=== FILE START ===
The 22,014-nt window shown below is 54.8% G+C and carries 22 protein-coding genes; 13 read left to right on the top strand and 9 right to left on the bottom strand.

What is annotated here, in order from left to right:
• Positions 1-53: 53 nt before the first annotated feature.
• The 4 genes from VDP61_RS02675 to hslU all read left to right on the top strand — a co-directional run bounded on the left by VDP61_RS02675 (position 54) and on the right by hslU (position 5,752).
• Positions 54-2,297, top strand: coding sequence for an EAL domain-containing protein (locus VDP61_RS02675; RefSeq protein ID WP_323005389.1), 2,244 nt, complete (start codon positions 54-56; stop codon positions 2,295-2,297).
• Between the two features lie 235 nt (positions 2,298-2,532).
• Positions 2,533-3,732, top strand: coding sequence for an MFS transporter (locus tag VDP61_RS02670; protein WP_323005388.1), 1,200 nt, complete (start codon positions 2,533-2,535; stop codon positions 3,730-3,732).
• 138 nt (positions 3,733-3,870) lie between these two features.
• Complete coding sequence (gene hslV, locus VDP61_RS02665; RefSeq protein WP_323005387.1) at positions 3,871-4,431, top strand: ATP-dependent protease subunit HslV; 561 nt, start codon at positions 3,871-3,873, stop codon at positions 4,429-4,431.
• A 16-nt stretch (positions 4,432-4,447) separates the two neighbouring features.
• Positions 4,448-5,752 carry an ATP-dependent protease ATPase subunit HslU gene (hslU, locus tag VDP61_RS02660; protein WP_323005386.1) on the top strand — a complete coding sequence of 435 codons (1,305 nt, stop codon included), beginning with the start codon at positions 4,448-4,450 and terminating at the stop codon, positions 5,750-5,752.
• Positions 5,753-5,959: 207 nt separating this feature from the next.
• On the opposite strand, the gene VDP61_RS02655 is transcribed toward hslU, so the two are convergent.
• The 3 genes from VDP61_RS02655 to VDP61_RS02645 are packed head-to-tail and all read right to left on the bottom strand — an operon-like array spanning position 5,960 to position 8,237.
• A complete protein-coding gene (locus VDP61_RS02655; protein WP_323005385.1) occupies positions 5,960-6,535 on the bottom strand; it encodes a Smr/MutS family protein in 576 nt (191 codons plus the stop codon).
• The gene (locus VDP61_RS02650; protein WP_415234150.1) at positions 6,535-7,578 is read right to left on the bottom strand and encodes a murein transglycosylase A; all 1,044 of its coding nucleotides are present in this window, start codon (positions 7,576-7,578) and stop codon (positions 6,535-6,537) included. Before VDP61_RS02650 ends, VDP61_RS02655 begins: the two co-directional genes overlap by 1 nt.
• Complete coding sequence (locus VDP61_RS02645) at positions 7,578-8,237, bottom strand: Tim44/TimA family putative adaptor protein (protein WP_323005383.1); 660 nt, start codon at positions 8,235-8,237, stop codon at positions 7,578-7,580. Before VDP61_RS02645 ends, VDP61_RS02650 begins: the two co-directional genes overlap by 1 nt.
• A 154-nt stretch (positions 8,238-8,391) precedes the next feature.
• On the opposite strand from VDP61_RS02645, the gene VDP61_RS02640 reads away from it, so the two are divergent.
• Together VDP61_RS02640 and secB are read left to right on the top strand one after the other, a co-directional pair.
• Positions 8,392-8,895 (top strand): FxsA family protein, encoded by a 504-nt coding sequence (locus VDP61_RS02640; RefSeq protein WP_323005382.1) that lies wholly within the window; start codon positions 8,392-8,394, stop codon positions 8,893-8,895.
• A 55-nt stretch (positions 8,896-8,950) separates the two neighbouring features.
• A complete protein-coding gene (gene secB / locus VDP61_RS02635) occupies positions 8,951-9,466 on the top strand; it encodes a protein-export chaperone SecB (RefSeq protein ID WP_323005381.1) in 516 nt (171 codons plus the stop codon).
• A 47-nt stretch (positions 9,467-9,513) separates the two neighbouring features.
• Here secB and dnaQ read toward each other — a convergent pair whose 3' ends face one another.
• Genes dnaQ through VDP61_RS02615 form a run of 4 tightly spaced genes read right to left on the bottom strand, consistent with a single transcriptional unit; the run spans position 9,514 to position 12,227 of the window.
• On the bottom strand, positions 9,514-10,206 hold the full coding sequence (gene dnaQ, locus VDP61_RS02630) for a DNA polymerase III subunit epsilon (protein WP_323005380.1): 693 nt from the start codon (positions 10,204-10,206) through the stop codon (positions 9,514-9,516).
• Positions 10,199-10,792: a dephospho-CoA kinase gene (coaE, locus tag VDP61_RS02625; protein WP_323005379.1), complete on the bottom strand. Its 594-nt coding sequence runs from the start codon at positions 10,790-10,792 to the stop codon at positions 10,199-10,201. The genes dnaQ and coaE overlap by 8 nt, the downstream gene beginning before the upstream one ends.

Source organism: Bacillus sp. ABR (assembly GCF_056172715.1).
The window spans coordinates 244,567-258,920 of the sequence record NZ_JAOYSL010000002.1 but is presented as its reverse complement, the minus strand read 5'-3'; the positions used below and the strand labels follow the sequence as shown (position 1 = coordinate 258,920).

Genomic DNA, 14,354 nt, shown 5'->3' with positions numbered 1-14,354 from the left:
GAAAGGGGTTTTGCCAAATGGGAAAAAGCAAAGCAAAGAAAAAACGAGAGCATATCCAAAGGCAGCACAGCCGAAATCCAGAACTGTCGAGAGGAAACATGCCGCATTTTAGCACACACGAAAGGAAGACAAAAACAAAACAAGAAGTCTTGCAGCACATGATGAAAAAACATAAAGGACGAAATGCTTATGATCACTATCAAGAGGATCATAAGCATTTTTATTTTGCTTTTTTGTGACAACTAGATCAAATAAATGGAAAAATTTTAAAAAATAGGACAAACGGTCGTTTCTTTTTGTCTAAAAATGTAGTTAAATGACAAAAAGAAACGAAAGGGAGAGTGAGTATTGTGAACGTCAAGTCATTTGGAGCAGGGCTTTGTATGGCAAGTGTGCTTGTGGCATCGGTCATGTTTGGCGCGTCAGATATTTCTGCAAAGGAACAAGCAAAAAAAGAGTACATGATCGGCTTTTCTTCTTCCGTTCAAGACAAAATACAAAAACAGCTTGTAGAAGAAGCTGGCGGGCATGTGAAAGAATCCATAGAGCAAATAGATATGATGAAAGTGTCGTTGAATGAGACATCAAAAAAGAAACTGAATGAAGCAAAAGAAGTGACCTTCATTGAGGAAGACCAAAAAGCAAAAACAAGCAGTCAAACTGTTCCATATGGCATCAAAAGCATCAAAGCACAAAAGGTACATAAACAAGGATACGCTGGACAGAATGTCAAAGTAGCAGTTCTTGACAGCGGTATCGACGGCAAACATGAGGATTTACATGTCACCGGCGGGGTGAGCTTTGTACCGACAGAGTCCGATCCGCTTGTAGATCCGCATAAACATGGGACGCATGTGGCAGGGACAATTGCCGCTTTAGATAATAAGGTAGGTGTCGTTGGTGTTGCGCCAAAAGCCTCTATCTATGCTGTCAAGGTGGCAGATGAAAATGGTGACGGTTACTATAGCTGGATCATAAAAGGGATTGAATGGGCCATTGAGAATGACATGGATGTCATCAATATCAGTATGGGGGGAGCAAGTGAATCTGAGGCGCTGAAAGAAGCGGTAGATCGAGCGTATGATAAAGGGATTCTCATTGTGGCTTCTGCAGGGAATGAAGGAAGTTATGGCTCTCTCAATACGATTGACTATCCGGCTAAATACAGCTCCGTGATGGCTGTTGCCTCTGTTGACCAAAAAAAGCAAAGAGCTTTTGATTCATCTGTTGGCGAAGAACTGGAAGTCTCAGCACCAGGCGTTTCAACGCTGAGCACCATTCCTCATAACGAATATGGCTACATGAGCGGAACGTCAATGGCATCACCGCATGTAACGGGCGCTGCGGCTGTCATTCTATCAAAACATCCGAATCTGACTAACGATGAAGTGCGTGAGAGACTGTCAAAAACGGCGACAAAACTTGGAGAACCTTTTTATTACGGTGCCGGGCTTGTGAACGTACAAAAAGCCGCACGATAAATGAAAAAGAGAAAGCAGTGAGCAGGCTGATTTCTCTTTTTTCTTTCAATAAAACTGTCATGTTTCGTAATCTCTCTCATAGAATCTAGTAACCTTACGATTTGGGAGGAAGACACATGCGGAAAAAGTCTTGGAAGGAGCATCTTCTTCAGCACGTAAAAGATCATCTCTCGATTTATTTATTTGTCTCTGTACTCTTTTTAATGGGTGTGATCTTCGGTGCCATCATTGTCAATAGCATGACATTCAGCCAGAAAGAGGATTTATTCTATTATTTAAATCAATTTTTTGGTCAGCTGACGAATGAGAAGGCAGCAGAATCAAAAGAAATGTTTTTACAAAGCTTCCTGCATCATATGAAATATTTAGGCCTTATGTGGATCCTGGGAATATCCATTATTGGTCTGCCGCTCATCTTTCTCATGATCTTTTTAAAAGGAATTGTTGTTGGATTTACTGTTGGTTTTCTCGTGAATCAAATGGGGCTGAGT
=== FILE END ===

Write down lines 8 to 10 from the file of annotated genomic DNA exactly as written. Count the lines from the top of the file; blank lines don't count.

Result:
• 138 nt (positions 3,733-3,870) lie between these two features.
• Complete coding sequence (gene hslV, locus VDP61_RS02665; RefSeq protein WP_323005387.1) at positions 3,871-4,431, top strand: ATP-dependent protease subunit HslV; 561 nt, start codon at positions 3,871-3,873, stop codon at positions 4,429-4,431.
• A 16-nt stretch (positions 4,432-4,447) separates the two neighbouring features.